Gila Community College's 40-percent jump in enrollment could portend great things, Payson campus Dean Pam Butterfield said at a recent luncheon.
New programs include a 90-30 degree plan that allows students to earn a bachelor's from Northern Arizona University without leaving Payson, and a medical assistant program designed to let its graduates work in doctors' offices.
"In Payson, there just seems to be a lot of enthusiasm for the college among its citizens," Butterfield said. "I'm seeing an increased number of younger students."
After Butterfield described the litany of educational opportunities at the Rim Country Regional Chamber of Commerce luncheon, some expressed surprise.
"I heard things here today that I had no idea," said chamber manager John Stanton.
The 90-30 degree plan, new this fall, allows students to earn their first 90 credits through GCC, and the last 30 from NAU's office on GCC's Payson campus. The final degree is a bachelor's of Interdisciplinary Studies -- Public Management.
Classes include topics in public policy, mediation and conflict management, and intercultural communication. "You're studying among many disciplines," Butterfield said.
GCC is also partnering with Payson schools and Northern Arizona Vocational Institute of Technology (NAVIT), increasing possibilities for high school students to earn both high school and college credit. Students can take agriculture and culinary arts programs, or business management classes, among others, at Payson High School.
Other students can choose to attend GCC from 7:30 a.m. to 10:30 a.m. Monday through Friday, and take a one-semester certified nurse assistant course, a four-semester extended nursing program or study fire sciences. The courses are also dual enrollment. Afternoons are spent back at high school.
Dual enrollment students at the high school can take college algebra, sign language and trigonometry for both high school and college credit.
Butterfield said she wants to offer dual enrollment with Payson High School's new Education Professions program that allows high school students to start on the path of becoming teachers.
Payson's Superintendent Casey O'Brien said preparing kids for jobs that will allow them to stay in the area partly addresses the concern he hears from community members -- "You're preparing kids, great, but they're not coming back to Payson."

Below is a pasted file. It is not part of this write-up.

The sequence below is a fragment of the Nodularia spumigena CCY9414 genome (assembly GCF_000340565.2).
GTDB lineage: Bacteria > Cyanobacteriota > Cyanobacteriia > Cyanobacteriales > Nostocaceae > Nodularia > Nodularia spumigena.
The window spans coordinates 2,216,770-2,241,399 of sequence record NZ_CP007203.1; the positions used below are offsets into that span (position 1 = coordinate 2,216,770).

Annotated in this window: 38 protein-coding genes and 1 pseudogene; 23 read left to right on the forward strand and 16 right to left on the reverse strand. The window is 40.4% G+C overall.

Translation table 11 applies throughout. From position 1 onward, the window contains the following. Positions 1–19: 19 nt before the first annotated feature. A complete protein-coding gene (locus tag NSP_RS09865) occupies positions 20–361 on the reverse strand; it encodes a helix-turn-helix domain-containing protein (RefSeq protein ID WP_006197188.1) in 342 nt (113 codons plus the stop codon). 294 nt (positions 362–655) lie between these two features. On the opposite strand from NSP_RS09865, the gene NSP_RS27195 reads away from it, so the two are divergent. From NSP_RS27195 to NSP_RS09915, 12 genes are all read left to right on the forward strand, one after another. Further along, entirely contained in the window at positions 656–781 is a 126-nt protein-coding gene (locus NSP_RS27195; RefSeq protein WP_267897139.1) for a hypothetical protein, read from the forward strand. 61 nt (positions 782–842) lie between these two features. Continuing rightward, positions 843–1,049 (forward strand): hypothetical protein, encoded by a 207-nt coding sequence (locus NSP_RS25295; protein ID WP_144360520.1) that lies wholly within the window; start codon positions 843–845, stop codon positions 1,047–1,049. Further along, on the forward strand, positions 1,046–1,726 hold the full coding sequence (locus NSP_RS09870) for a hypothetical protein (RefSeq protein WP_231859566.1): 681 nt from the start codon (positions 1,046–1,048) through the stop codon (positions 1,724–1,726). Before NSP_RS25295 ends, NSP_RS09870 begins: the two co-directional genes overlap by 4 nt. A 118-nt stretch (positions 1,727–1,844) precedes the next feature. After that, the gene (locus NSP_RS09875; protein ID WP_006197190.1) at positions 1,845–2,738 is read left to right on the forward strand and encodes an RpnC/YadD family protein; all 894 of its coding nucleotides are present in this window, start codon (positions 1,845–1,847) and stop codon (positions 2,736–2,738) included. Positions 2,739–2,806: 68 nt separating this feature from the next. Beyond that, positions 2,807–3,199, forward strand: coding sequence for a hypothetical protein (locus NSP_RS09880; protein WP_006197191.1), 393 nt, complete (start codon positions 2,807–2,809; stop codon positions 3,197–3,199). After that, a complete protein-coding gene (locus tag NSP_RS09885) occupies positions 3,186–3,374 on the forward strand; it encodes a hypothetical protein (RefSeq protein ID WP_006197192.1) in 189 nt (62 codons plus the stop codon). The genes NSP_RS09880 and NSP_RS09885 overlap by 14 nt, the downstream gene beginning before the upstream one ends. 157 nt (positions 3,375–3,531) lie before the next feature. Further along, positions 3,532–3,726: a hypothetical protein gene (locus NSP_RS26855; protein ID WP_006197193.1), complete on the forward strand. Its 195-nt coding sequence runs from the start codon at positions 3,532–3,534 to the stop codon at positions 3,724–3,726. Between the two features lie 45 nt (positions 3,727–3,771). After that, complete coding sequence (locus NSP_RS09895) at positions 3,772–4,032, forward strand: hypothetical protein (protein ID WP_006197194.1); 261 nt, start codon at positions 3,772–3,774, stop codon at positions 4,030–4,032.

GCC's partnership with NAVIT provides high school students with vocational classes, for which they can also get community college credit. NAVIT uses state funding to help school districts set up vocational programs that would otherwise be unavailable.
"We tend to focus on costly CTE (career and technical education) programs," said NAVIT Superintendent Matt Weber.
Ken Volz, executive director of Payson Regional Economic Development Corporation, asked Butterfield about the prospect of building dorms at GCC.
"The potential for the community college to be an economic engine is huge," Volz said.
Butterfield said the college needs more classrooms and more parking first.
Finding teachers is also problematic. "Right now, we're at the mercy of adjunct faculty," Butterfield said.
The college operates under the umbrella of Eastern Arizona College and receives less than half of the per-student funding other community colleges receive. Economics make it difficult to pay enticing salaries, Butterfield said. For instance, the college pays adjunct teachers one-half to one-third as much as Mesa Community College -- depending on class size.
However, the college is growing. Ten students have enrolled in a water and wastewater plant operations class. Last year's non-credit "EBay as a Home-based Business" is now offered as a credit course, and new Web-based classes are offered this semester.
Payson schools will also begin online instruction shortly.
"More and more students are seeking out other ways of learning," said O'Brien. "It's not ‘how do we resist that,' it's ‘how do we guide that and make that work?'"
O'Brien noted the district's facility upgrades are on budget and ahead of schedule. He said the improvements will lift morale, help attract qualified teachers, and enhance the perceptions of outsiders.
The new Julia Randall Elementary School is a good, quality school, O'Brien said, and should last for the next 50 years.
Improvements to the high school, while not addressed by the bond, will be examined in a new facilities strategic plan.
"This is important for the community, (and) it's important for the students," O'Brien said.
The Payson Center for Success, the district's "non-traditional school," is expanding into the regular high school.
The school offers an alternative for kids unable to succeed in a traditional classroom environment. The district is also exploring the possibility of offering alternative school classes at night.
Today's students need training beyond high school, O'Brien said. "The economy demands that." However, he added, "the idea that all kids need to go to a four-year college is erroneous."